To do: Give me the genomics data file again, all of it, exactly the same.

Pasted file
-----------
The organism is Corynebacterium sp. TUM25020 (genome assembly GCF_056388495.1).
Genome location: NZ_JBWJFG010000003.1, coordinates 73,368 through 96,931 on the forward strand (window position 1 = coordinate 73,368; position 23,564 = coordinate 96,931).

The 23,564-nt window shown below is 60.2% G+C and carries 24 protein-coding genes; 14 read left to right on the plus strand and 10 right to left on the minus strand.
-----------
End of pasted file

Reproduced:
The organism is Corynebacterium sp. TUM25020 (genome assembly GCF_056388495.1).
Genome location: NZ_JBWJFG010000003.1, coordinates 73,368 through 96,931 on the forward strand (window position 1 = coordinate 73,368; position 23,564 = coordinate 96,931).

The 23,564-nt window shown below is 60.2% G+C and carries 24 protein-coding genes; 14 read left to right on the plus strand and 10 right to left on the minus strand.